Pittsburgh Post-Gazette from Pittsburgh, Pennsylvania on July 11, 2004 · Page 36
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Pittsburgh Post-Gazette from Pittsburgh, Pennsylvania · Page 36

Pittsburgh, Pennsylvania
Issue Date:
Sunday, July 11, 2004
Page 36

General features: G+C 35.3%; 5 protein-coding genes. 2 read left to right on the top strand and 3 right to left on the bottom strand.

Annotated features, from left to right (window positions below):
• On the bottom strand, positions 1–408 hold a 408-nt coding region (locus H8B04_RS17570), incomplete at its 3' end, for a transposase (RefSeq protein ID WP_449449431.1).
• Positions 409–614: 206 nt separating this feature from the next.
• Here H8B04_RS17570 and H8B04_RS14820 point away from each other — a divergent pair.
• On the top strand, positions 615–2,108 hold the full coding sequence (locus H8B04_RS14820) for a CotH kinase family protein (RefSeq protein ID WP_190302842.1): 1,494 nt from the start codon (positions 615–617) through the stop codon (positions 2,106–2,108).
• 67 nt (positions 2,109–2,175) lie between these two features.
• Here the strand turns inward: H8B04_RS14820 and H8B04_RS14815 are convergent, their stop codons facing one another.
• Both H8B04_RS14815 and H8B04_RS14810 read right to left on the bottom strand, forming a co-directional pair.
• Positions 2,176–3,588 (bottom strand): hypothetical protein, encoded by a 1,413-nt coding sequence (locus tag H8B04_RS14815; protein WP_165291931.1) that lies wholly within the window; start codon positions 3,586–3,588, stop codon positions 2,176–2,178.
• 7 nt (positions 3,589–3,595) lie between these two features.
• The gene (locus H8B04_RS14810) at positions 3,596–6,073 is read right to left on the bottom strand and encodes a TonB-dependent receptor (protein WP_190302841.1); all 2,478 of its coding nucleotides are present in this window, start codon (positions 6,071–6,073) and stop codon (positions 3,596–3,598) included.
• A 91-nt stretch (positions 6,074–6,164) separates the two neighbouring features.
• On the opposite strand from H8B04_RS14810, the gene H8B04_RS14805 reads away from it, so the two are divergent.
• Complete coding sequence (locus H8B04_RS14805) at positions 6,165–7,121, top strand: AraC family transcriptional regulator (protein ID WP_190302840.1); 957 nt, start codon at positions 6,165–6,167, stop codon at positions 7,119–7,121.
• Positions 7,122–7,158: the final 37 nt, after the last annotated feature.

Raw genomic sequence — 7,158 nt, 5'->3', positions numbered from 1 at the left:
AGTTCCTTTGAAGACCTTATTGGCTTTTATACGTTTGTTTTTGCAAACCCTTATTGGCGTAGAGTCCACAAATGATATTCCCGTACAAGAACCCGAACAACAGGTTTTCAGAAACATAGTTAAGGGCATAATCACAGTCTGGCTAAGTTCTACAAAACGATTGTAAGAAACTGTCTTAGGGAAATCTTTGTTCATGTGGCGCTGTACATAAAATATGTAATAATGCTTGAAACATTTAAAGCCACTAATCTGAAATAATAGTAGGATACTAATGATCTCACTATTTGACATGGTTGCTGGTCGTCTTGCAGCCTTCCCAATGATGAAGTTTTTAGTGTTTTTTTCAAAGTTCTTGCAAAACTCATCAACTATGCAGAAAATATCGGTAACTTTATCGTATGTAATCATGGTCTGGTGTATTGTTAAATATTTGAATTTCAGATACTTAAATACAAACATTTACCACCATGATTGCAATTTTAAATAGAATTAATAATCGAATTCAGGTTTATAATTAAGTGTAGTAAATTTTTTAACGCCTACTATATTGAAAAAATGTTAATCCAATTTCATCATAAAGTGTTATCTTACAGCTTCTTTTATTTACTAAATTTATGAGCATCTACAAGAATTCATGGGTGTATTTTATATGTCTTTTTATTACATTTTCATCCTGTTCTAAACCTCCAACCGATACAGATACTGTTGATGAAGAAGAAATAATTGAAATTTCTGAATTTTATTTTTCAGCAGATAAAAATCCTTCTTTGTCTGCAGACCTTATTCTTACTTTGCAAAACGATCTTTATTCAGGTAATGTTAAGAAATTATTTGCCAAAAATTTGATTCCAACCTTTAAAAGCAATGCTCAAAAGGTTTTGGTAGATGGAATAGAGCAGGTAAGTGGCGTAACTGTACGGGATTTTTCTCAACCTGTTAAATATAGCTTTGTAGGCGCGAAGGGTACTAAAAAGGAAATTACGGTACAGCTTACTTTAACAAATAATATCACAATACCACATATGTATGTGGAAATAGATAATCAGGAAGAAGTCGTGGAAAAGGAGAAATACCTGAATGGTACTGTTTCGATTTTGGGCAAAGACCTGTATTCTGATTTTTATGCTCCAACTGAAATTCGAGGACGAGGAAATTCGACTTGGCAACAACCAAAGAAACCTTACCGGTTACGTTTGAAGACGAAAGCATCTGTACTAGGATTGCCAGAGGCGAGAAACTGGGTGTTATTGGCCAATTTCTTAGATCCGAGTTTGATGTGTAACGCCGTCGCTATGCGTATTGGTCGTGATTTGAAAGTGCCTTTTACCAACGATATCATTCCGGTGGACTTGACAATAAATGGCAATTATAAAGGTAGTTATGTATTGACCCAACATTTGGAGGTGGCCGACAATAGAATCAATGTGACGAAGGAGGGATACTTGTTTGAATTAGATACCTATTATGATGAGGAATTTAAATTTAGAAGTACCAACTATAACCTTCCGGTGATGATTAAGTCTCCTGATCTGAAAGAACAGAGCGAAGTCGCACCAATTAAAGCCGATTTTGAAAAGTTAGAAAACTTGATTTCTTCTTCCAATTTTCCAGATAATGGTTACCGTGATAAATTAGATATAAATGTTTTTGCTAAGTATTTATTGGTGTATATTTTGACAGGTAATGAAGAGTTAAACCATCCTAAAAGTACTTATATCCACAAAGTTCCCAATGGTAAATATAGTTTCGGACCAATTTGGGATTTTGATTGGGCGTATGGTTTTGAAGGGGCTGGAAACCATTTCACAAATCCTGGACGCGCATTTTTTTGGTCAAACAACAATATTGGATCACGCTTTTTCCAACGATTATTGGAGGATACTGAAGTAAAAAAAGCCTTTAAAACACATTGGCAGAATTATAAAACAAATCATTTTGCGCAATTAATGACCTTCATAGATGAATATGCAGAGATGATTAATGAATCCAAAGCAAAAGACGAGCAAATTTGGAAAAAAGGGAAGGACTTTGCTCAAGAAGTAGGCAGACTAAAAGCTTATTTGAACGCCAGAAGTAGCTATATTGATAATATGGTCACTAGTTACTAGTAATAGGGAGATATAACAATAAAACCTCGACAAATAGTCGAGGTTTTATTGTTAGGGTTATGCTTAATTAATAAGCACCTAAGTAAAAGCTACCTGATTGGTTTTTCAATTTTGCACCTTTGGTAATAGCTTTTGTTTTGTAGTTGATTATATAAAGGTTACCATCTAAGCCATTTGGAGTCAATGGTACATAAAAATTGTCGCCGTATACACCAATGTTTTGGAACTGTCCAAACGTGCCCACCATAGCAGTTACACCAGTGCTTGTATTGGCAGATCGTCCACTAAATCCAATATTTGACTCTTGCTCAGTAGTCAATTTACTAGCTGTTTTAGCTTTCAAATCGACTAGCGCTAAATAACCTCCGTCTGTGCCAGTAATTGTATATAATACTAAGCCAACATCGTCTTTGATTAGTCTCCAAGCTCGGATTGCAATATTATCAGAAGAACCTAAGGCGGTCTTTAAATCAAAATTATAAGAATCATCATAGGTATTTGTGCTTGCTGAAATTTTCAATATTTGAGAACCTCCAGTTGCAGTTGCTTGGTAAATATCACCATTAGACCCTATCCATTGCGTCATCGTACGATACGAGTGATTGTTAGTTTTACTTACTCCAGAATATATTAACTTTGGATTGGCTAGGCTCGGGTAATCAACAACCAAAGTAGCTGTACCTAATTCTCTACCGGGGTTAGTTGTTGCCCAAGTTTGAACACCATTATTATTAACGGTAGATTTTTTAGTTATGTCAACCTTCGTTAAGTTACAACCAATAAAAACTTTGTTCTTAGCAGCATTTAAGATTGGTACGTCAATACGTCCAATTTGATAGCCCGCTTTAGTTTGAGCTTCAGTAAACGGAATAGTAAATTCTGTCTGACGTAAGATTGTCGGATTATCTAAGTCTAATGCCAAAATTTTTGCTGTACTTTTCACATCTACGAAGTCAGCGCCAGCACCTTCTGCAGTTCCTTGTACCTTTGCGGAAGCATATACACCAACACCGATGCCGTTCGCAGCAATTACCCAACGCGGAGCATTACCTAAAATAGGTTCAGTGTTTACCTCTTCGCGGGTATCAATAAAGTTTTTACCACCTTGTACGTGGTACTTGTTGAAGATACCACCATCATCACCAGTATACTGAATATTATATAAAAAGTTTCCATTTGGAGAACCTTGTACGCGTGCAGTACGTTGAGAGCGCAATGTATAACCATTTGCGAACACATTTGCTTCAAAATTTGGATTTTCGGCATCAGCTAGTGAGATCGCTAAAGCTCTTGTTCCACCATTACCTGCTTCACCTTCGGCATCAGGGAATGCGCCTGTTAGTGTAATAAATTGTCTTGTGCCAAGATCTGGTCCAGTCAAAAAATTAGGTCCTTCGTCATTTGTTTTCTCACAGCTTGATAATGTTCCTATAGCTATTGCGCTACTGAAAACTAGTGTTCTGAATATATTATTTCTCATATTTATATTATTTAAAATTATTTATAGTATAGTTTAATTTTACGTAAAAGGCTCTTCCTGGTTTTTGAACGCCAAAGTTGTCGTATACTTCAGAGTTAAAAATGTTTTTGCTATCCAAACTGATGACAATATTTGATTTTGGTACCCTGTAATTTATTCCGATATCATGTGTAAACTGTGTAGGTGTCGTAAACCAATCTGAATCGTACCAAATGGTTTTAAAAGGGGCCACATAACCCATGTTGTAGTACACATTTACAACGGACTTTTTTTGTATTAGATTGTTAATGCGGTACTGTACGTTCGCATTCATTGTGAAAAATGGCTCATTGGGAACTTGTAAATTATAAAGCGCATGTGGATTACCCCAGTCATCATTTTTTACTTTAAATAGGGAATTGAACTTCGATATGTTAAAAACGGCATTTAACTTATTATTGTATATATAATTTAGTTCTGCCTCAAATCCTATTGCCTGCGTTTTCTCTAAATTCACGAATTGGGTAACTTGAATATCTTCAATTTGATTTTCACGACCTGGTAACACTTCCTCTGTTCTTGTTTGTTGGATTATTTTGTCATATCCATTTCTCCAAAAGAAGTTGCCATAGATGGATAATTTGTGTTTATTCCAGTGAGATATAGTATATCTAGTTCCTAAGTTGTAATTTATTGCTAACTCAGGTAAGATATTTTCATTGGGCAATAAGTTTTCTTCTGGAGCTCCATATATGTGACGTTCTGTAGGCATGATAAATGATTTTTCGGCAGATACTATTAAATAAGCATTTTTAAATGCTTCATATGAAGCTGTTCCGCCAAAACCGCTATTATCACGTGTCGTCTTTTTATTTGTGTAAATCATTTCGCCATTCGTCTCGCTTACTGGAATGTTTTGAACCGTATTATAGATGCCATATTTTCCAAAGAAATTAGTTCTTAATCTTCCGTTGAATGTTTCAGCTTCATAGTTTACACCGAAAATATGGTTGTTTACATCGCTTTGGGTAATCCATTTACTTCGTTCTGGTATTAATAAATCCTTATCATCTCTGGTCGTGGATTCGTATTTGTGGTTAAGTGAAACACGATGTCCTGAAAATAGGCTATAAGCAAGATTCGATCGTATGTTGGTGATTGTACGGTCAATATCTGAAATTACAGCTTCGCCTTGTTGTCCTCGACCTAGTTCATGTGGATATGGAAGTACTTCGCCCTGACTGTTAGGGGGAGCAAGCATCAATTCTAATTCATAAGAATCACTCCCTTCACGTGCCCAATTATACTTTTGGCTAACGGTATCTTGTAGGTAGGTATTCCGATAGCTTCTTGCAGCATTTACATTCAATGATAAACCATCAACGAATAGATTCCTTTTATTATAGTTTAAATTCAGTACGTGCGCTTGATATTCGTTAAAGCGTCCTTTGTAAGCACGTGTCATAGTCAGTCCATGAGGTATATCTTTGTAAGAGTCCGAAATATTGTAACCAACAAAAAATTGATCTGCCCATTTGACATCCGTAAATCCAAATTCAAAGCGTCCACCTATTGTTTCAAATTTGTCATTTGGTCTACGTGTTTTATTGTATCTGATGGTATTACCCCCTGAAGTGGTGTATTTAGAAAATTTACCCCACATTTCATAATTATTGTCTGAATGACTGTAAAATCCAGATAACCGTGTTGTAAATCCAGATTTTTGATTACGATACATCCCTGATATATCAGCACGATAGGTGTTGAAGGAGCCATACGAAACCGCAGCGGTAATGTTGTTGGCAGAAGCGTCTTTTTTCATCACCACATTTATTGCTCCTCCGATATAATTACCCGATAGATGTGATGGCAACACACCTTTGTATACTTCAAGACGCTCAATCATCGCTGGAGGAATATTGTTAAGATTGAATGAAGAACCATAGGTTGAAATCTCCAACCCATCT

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D-6 PITTSBURGH POST-GAZETTE SUNDAY, JULY 11, 2004 BASEBALL Littlefield tries to hold off blitz of losing PIRATES REPORT SATURDAY'S GAME Expos 4, Pirates 0 Pirate ab Kendall c 4 JWilsonss 3 Machowidk 3b. .4 CWilson rf 3 Bay If 3 TRedman cf 3 Simon lb 3 Hill 2b 2 KWellsp 1 Gonzalez p 0 b-ANunez ph ....1 Vogelsongp 0 Total! 27 bi Ob to vg. .303 .336 .263 .289 .313 .252 .197 .282 .138 .261 .250 Montreal ab Wilkerson If 3 EnChavez cf 3 TBatista 3b 4 CEverett rf 3 JRivera rf 1 NJohnson lb ...4 OCabrera ss ....3 Schneider c 2 Carroll 2b 3 Biddle p 1 a-AFox ph 1 Vargas p 0 Morgan p 1 Ayala p 0 Totalt 29 U bb 0 1 avg. .234 .279 .231 .265 .246 .250 .240 .245 .269 .000 .093 .048 0 1.000 0 .500 5 Pirates 000 000 000 0 Montreal 100 000 30x 4 4 0 7 0 grounded out for Biddle in the 5th. b-grounded into double play for Gonzalez in the 8th. LOB Pirates 4. Montreal 4. 2B JRivera (11), Carroll 151. RBI TBatista (421, Carroll 2 (81. Morgan (1). SB OCabrera (12). CS TRedman (4), TBatista (3). GIDP Mackowiak. Bay, ANunez. NJohnson. Runner left In (coring petition Montreal 1 (NJohnson). Runners moved up EnChavez. DP Pirates 1 (Hill, JWilson and Simon); Montreal 3 (Carroll, OCabrera and NJohnson), (OCabrera, Carroll and NJohnson), (TBatista, Carroll and NJohnson). Pirate Ip h KWells L. 4 6 6'a 6 Gonzalez i 0 Vogelsong 1 1 r er bb to np era 4 4 3 4 107 4.71 0 0 0 1 6 0.66 0 0 0 0 10 6.93 Montreal Ip h Biddle W, 14 ....5 2 Vargas l'i 1 Horgan 2h 0 Ayala IVj 1 r er bb to 0 0 13 0 0 0 1 0 0 11 0 0 0 0 np era 56 7.09 18 5.87 13 6.75 14 2.96 Inherited nmnert-scored Gonzalez 10. Ayala 10. HBP by Biddle (CWilson). by Biddle (JWilson). Umpire Home, Larry young; First, Angel Hernandez; Second, Mike Fichter; Third, Mart Wegner. T 2:24. A 8.780 (19,000). HOW THEY SCORED Expos first. Wilkerson walked on a full count. Chavez grounded out, pitcher Wells to first baseman Simon, Wilkerson to second. Batista singled to left, Wilkerson scored. Batista was caught stealing, catcher Kendall to shortstop J.Wilson, Batista out. Everett singled to center. N.Johnson struck out.l run. 2 hits, 0 errors, 1 left on. Expos 1, Pirates 0. Expo seventh. Everett infield single to first. N.Johnson grounded into a double play, second baseman Hill to shortstop J.Wilson to first baseman Simon, Everett out. Cabrera singled to left. Schneider walked, Cabrera to second. Cabrera stole third. Carroll doubled to left. Cabrera scored. Schneider scored. Horgan singled to left, Carroll scored. Gonzalez pitching. Wilkerson struck out. 3 runs. 4 hits, 0 errors, 1 left on. Expos 4, Pirates 0. TODAY'S GAME Pirates vs. Montreal Expos, 1:35 p.m., Hiram Bithorn Stadium, San Juan, Puerto Rico. No TV. Radio: KDKA-AM (1020) and the Pirates Radio Network. RHP Josh Fogg (6-6, 6.18 ERA) will start for the Pirates; LHP Scott Downs (0-3, 8.74 ERA) for the Expos. NOTEBOOK The last time Steve Blass and Nellie Brlles were in Puerto Rico was January 1973 to attend the memorial service for Roberto Clemente. Last night they joined former teammates Jose Pagan and Bob Robertson in a recreation of Clemente's 3,000th hit. Clemente's grandson, Roberto Luis Clemente, topped the pregame ceremony by rounding the bases, and the former players doffed their caps, just as Clemente did when he doubled in his final regular-season at-bat of the 1972 season. "It brings back lots of memories," said Blass, who delivered the eulogy at the Clemente service. "It's been 31 years, and he still has lots of staying power. He's unassailable. It validates how much he was head and shoulders above the rest of us. He wouldn't have lasted this long if he wasn't unique. He had that presence about him. He was a general. We were foot soldiers." "The meaning for me, at least, is to keep Roberto's memory alive," Briles said. "There was more to Roberto Clemente than being a ballplayer. People like Roberto don't come along every day in your life." Expos manager Frank Robinson was a right fielder with the Orioles when Baltimore lost the 1971 World Series to the Pirates. Clemente was named Most Valuable Player of the series. Robinson, who caught the ceremonial first pitch last night as part of the Clemente tribute, called Clemente the best fielding right fielder in history. "In the field, he was like Barry Bonds with the bat," Robinson said. Clemente wasn't bad with the bat, either. "He didn't see any pitch that he didn't like or couldn't hit," Robinson said. " '-Ttmswitliifll Nellie Briles i r Jason Bay Jason Bay leads all National League rookies in home runs, RBIs, on-base percentage and slugging percentage despite missing thd firct mnnth rf tho caoenn uith chAnMor tr jSl problems. The 12 homers he had entering the game last night were the most by a Pirates rookie since Warren Morris hit 15 in 1999. In spring training, Bay joked that it would be hard to be rookie of the year with one arm, but he has emerged as a solid candidate to become the first Pirates player to win that award. "Obviously, that would be nice, but it's something that's out of my control," Bay said. "I wouldn't have scripted it this way." Bay admits he has been surprised at his power numbers. "Considering the at-bats I have and the time I missed, yes, I'm surprised." Hitting coach Gerald Perry said it was good to see Bay come off a five-game layoff with a four-hit game Friday night. "He came out with a bang, that's for sure. It was definitely good to get that first one out of the way," Perry said. "He's a big part of our lineup." Since taking over Ryan Vogelsong's spot in the rotation, rookie LHP Sean Burnett has posted three consecutive wins, including a complete-game shutout Friday. "It's been a dream. I couldn't have asked for anything better," Burnett said. Remarkably, he was only 1-5 with Nashville before he joined the Pirates. "What can you say? He's been outstanding," pitching coach Spin Williams said. "His poise is off the charts. I'm anxious to see how he is when he has a little adversity, though. That will tell us a lot about him." In 25 games since the team ERA reached a season-high 4.84 after a June 13 loss to Oakland, the pitching staff has gone 15-10 with a 3.00 ERA. MINOR-LEAGUE REPORT Friday's results NASHVILLE (42-45) won, 3-2, at home vs. Omaha. Frank Brooks (5-3) won in relief of starter Justin Reid, who allowed two runs and six hits with seven strikeouts in six innings. Mark Corey picked up his 14th save. C J.R. House hit his 12th home run, a solo shot. CF Rich Thompson singled and tripled. ALTOONA (53-34) won, 2-1, in 10 innings at Portland. DH Ryan Dou-mrt tied the score in the ninth with a solo home run, and 2B Jeff Kep-plnger got the winning single in the 10th. IB Josh Bonifay had two hits. LYNCHBURG (40-44) lost, 5-4, vs. Salem. Tom Gorzelanny (0-1) pitched into the fifth inning and allowed four earned runs and nine hits. CF Rajal Davis had three hits. 3B Avelino Asprilla had two hits and scored two runs. RF Vic Buttler had two hits and an RBI. HICKORY (47-38) lost, 11-9, in 13 innings vs. Hagerstown. Alexander Lisslr (2-1) lost in relief of starter Justin Lord, who gave up four runs and eight hits in five innings. IB Jon Benick hit his 19th home run and had three RBIs. SS Javier Guzman had four hits with two doubles and two RBIs. 2B Craig Stansberry had two hits and scored two runs. WILLIAMSPORT (7-13) lost, 4 2, vs. Aberdeen. Derek Drage (1-1) lost in relief of starter Blair Johnson, who gave up one earned run and three hits while pitching into the seventh inning. BRADENTON (12-5) defeated the Twins, 4-1. Luis Valdez (2-1) allowed one run and four hits in six innings for the win. Alex Gordon got his first save. C Steven Lerud tripled and drove in a run. IB Kerllngton Made doubled and scored a run. By Robert Dvorchak He'll awaken on the morning after the All-Star Game to start his fourth year at one of the hardest jobs in baseball, and the lingering presumption is that David M. Little-field wouldn't mind a bit if he could just bring a little football to it. As a linebacker at the University of Massachusetts a few lifetimes ago, he could ameliorate the inevitable frustrations of competition by firing on a blitz and knocking someone on his wallet. One master's degree and a couple of decades of backstage baseball later, he operates in an era when the game's greatest administrative challenges grow from the fact that some players' wallets are roughly the size of Massachusetts. "Certainly it's a lot easier when you're an athlete and you're able to exert yourself," he said on the phone from Puerto Rico this weekend. "When you're just sitting above it and watching it all play out, it's tougher. Part of what drives you is not liking losing. You just have to realize you play a lot of games and you're going to lose a lot, especially when you're the second-youngest team in baseball. "You just have to stay balanced and tell yourself the valleys aren't that deep." And that would be true if it were, you know, true. But then these Pirates will lose 21 of 25 and you're in a valley deep enough to think you'll never win again, and then they win 11 of 12, and then they lose to the Montreal Expos, and then maybe you're thinking it'd be awfully nice to put on some pads and drill somebody. "No, not really," he said. "There's no issue with my mental stamina." The issues with Littlefield are only those common to his position as the 11th general manager in the history of the Pittsburgh Pirates. Of the 10 others, the average tenure of the nine not named Joe L. Brown was 3.7 years. Branch Rickey himself barely lasted five and his teams never won more than 66 games. With the exception of Brown, who served the organization nobly for 21 years through 1976 and again in 1985, the Pirates' GM is most always a polarizing figure, and, though the fan base is, in the majority, solidly behind Littlefield, the minority needs GENE COLLIER only to yelp "Jason Schmidt" to ignite the interminable debate. It doesn't help that in Littlefield's tenure, the Minnesota Twins have won two divisional titles (and are on course for a third) while spending about $174 million on player salaries, and the Pirates have spent about $187 million without wandering close to .500. But before anything good happened to the Twins, first time GM Terry Ryan first had to endure seven losing seasons. I happen to be in agreement with the optimistic majority, even though Schmidt, whom Littlefield sent to San Francisco with his first trade in July of 2001 for the spectacularly brittle Armando Rios and the maddeningly slow-to-develop Ryan Vogelsong, has turned into one of the game's dominating starters. When Littlefield made that trade, Schmidt was just another name on a list the Pirates had been writing for eight years, a shameful list of players they somehow just could not develop. Warren Morris started at second base in 1999 and hit .288 with 15 homers and 73 RBIs in 147 games, looking to every practiced eye to be the second baseman for the next generation. Two years later, he was back in the minors. Francisco Cordova was perfect one night in July of '97. Two years later, he was perfectly awful. Adrian Brown, Jacob Brumfield, Jer-maine Allensworth, Jose Guillen, and too many pitchers to name were all potentially key components dismantled by arrested development. Even Jason Kendall, an obvious major-leaguer from the day he arrived, was no better in 2002 than he was in 1998. "We didn't have very many minor-league players who were productive at the major-league level," Littlefield remembered about his initial assessment three years ago. "And the causes of that were the draft and player development. Those were the areas we looked to analyze, and it's always tricky because you don't want to be pointing fingers." During that first offseason, Littlefield put Brian Graham in charge of player development and made Ed Creech the director of scouting, ending the tenures of Paul Tinnell and Mickey White, respectively. Results were hardly instantaneous (Tike Redman remains something of a project in his ninth year with the organization), but, if you look around at the people the Pirates have had a chance to develop lately, it's a different picture. Jack Wilson has developed all the way to his first All-Star Game, and Craig Wilson is nearly as far along. Aramis Ramirez had moved to within earshot of stardom when the club's bleak financial position forced his trade to the Chicago Cubs last summer. J.J. Davis looks as likely to be an astronaut as an every day player, but Tony Alvarez, Jose Castillo, and a cadre of talented pitchers are progressing in a system once famous for stifling continuous accomplishment. "We can't be satisfied with what Castillo is doing or what a John Grabow or a Mike Johnston is doing because we haven't got the final answer," Littlefield said. "They're doing OK, but we've got to keep developing." I wondered if, three years into it, he thought this job was getting easier or harder. "I'm a little more comfortable in that I understand the position better, but these are challenging jobs. I think we're in much better shape in that we've got a team where there's some direction in regard to the players who are with us now. "Our pitching is in much better shape, and we've improved our record every year. But we're not satisfied by any means. "That said, I like this job, and I'm up for it." Gene Collier can be reached at gcollier(a:post-gazette.com or 412-263-1283. Midseason: A team still in transition REPORT, FROM PAGE D-l A month ago, general manager Dave Littlefield said the Pirates are moving in the right direction and that the foundation is better. It sounded like nonsense as the losses piled up. It sounds more credible with the record in July. "It was a first half of ups and downs. We dug a hole for ourselves. But we certainly fought our way back out of it," manager Lloyd McClendon said. "These guys are the most focused group I've ever been around. They don't let things affect them. I know a lot of teams would have folded. But we can't be satisfied with where we're at, either. Do we have holes? Yeah. Do we need to make improvements? Of course, we do." Some positives emerge Only one question matters for a franchise trying to match short-term solutions with a long-term goal of building respectability: Is the plan working? Some grumps adhere to the notion that it's always darkest before things go completely black. They don't believe the plan will work. But others strained hamstrings jumping back on the bandwagon during the winning streak, and these people think the current team likely will be weaker by the trading deadline at the end of the month, when Kris Benson and who knows who else are gone. Realistically, it's premature to say that this plan is working, especially since every other attempt has failed since 1992. You'd think they'd almost be better by accident. But consider some of the positives. Jack Wilson made the All-Star team as a backup shortstop thanks to a terrific first half. Two other members of the Class of 2001, Craig Wilson and Rob Mackowiak, remain streaky, but they have taken advantage of increased playing time by contributing more. Jason Kendall has been solid. Jose Mesa is the one player who signed in the offseason that has made a positive impact. Oliver Perez, 22, has anchored the pitching staff while drawing some comparison to Randy Johnson. Rookie Sean Burnett, 21, has stabilized the rotation. How about the other rookies? Jose Castillo looks better and better at second base. Relievers John Grabow, Mike Johnston and Mike Gonzalez have improved the bullpea When his shoulder is sound, Jason Bay shows that he has major-league talent and a promising future. And add all that to the fact that 14 minor- leaguers made their respective All-Star teams, and a crop of pitchers from John Van Benschoten to Zach Duke is seasoning in the minor-league system. "I challenge any major-league team to match the core of young players we have in the big leagues right now," said minor-league director Brian Graham. "Then you look at who's coming in the system. Things are much, much better than they were three years ago." And what if the Pirates get it right this time and finally have the makings of a contender? They still have to figure out how to pay and keep their core talent instead of serving as a feeder system for richer teams. They haven't done that yet. Negative history The Pirates' payroll dropped from $55 million to about $30 million after the Pirates made some trades last year that only an accountant could justify. They sent out one of the youngest rosters in baseball to compete against the big boys, and the results were predictable. Still, it's tough to lose 21 of 25 games. There can be little hope for pennant contention when the general manager says on the first day of spring training that his team doesn't have the talent to contend. The hope is the promise of tomorrow. Never before in the 118-year history of the franchise have there been 11 consecutive losing seasons. And the Pirates are approaching historical eround. althniieh it's nnt thp desirable kind. According to the Elias Sports Bureau, the all-time record for consecutive , fr ,1 4 - i riTrirriiiinirfr A tmm - - f . Peter DianaPost-Gazette photos Even as the club bottomed out in early June, general manager Dave Littlefield insisted the Pirates were moving in the right direction. But has their resurgence been merely another false start? losing seasons is 16, an ignominious achievement accomplished by the Philadelphia Phillies from 1933 to 1948, a stretch that began in the Great Depression and ended in the Baby Boom. Two teams had droughts that lasted 15 years. The Boston Red Sox went into a rut from 1919 to 1933, after Babe Ruth was sold to the New York Yankees and the Curse of the Bambino was born. The As suffered through 15 consecutive losing seasons from 1953 to 1967, spreading the misery between Philadelphia and Kansas City before moving to Oakland in 1968. The Pirates haven't had a winner since Barry Bonds was paying Pittsburgh's occupation tax. Neil Walker, this year's No. 1 draft pick from Pine-Richland High School, has been a fan all his life but can't remember the last time the Pirates had a winning season. And you'd have to be a 30-something to recall the time the Pirates last won a World Series. The latest plan The slide began with the decision of the corporate stewards to let Bonds go through free agency, but he's hardly the only marquee name to leave and flourish elsewhere. When Kevin McClatchy scraped together a group of investors to buy the franchise in 1996, he inherited a car wreck. The idea is to get the car repaired and in good working order. McClatchy's first plan was borrowed from the Cleveland model. The Pirates shipped out veterans and brought in young blood while lobbying for a new ballpark that would make the team competitive and stop the revolving door of players. It turned out to be a worse car wreck. That plan ended abysmally with a 100-loss season the year PNC Park opened. General manager Cam Bonifay was fired along the way, and the Pirates embarked on a new plan that borrows from the Oakland and Minnesota models. Those two teams built contenders through their minor-league system without having to put the arm on taxpayers for a new ballpark. For many years, the Pirates were paupers, lamenting that they lacked the money to keep up. When they finally got some financial flexibility, despite the reluctance of the taxpayers to participate in a bailout, they squandered it on some bad contracts and produced a nightmare scenario a bad baseball team in a bad baseball town. The latest plan was born out of that fiasco. But it begs the question: if the Pirates can't make a go of it with a new ballpark, how can they do it at all, especially if the same questions about being competitive remain from the pre-PNC Park era? But true believers cling to an old notion that no matter how badly people screw it up, the game is too pure not to survive The Pirates may be putting that theory to its ultimate test. Robert Dvorchak can be reached at bdwrchak(post-gazette.com. y 'ft 4 3 Peter DianaPost-Gazette 10 WHO'S WHO? Which team will show up? The Pirates have been very good at times and very bad at others through the first half of the season, putting together 10 streaks of three or more games that fall on both sides of the ledger. Winning Losing Streak Dates Streak 3 April 16-18 April 20-23 4 3 April 30 May 2 ' ' .V'- May 4-8 6 May 13-16 May 28-29 : May 30-June 3 5 June 5-13 8 June 18-22 5 . June 26-July 5 V V 1